Tuesday, November 22, 2011

Holiday Hazards #2: Raisin, Grape and Xylitol Toxicity

There are many different toxins that can affect our pets. Most of the toxins are also toxic to humans so we know to be careful with pet exposure. However, some agents are toxic to pets while being non-toxic to humans, and it is these agents that are dangerous as most people do not know they are pet toxins. The mose common example of this is chocolate, as some forms are highly toxic to pets.

A less known toxin for pets is raisins and grapes. Recently we were presented with a 15 week old puppy who may have been eating raisins and experienced kidney failure. The ASPCA Poison Control Center indicates that raisins and grapes may be toxic to some dogs. The ASPCA Poison Control Center managed 140 cases of raisin or grape toxicity in the last year. over 50 of these dogs developed symptoms ranging from vomiting to kidney failure, and 7 of these dogs died. The toxic principal causing these symptoms has yet to be identified. One specific case involved a 2 year old Australian shepherd that ingested 1 cup of raisins. The dog developed acute renal failure a few days later and died.

Another toxin the ASPCA is cautioning owners about is xylitol. Xylitol is a sweetener found in certain sugar-free chewing gums, candies, and other products. According to the ASPCA veterinarians, dogs ingesting significant amounts of gums and candies containing xylitol may develop a sudden drop in blood glucose level resulting in depression, loss of consciousness, and seizures. After known ingestion of this chemical, it is important to get your pet to a veterinarian immediately. Although it is possible cylitol causes liver failure in dogs, this has not been proven and the mechanism of toxicity is still not known. It is important to realize products safe for humans are not always safe for pets.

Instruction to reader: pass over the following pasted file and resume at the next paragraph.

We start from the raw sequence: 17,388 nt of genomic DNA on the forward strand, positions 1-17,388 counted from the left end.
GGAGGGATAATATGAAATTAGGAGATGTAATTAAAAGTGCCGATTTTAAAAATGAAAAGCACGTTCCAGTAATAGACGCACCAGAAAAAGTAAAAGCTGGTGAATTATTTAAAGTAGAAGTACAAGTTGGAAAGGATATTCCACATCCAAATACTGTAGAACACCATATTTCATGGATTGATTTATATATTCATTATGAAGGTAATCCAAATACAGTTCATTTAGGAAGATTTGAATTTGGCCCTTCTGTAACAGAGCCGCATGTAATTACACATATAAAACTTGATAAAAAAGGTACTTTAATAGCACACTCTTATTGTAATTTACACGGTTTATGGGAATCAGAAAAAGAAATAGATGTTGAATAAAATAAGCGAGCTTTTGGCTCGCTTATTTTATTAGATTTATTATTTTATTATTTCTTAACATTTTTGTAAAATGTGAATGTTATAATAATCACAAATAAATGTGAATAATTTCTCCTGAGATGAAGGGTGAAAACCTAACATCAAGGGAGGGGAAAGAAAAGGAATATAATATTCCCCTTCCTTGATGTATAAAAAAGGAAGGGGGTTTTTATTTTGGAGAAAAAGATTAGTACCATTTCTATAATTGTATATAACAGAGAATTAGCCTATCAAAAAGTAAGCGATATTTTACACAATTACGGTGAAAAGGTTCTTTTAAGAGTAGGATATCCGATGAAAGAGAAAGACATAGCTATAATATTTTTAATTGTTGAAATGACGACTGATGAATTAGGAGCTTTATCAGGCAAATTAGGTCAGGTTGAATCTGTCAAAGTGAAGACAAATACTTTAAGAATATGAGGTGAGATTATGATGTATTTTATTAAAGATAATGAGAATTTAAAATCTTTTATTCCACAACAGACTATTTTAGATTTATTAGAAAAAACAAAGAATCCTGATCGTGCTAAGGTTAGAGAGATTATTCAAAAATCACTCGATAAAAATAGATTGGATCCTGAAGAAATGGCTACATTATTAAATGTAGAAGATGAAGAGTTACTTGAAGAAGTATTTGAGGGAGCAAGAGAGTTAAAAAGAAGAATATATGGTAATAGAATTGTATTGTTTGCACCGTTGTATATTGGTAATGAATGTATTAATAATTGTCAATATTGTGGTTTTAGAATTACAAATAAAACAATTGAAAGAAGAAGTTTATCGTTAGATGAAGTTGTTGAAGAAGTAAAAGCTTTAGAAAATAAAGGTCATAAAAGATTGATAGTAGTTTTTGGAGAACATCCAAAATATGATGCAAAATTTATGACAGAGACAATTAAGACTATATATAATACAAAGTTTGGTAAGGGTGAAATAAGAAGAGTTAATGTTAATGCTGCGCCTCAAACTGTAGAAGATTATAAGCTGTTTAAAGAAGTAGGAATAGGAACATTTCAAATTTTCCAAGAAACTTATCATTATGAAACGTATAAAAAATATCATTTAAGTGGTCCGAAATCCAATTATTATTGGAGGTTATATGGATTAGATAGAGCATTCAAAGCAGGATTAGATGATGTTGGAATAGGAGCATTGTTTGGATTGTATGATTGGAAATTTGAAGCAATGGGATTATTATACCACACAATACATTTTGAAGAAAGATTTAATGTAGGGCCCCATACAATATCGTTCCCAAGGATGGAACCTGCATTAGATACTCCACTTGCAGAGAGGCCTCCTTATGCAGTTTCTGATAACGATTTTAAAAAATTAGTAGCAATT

Thursday, November 3, 2011

Always something new...

The thing I love about veterinary medicine is that you go into the day not knowing what will happen. Last week, I got two surprises in one day. The first was with a puppy exam. I go into most puppy exams assuming that the pet is nice and healthy, especially when nothing is mentioned over the phone about the puppy being sick.

Well, I walk into the exam room and immediately know something is going on. The pup was nice and energetic, but had a lot of hair loss with some crusting around the eyes and legs. I am a big fan of dermatology issues, so immediately suspected Demodex mites as the problem. These are organisms that normally live in the skin, but typically it is a symbiotic relationship where the dog isn't bothered by them. Occasionally (maybe because of genetics or other sickness), the mites can overgrow and cause hair loss, secondary skin infections, and just general misery in puppies. We did a quick skin scraping and found the most mites I have ever seen on a scraping. Fortunately, we have a few options for treatment and started the puppy on treatment right away. Usually we treat for a couple of months.

The second surprise was a younger dog who was not feeling well. This dog had surgery around a month prior for a corn cob that became lodged in its intestine. He recovered well and had been doing fine until that morning where he was lethargic and not himself. We took some radiographs and noticed some distended loops of intestines, so determined we needed to go to surgery to determine the cause. Well, we get in there and find that a 2 foot portion of small intestine had made its way through a small hole in the omentum (the structure associated with the intestine responsible for blood supply). It was essentially strangling its blood supply causing that section to die. Fortunately, there was plenty of healthy intestine left, so we performed a resection and anastomosis (removed the dead tissue and sutured the healthy tissue back together) and crossed our fingers.

I saw both of the patients back this morning and am happy to say that both are doing very well. We will see what this afternoon has in store for us.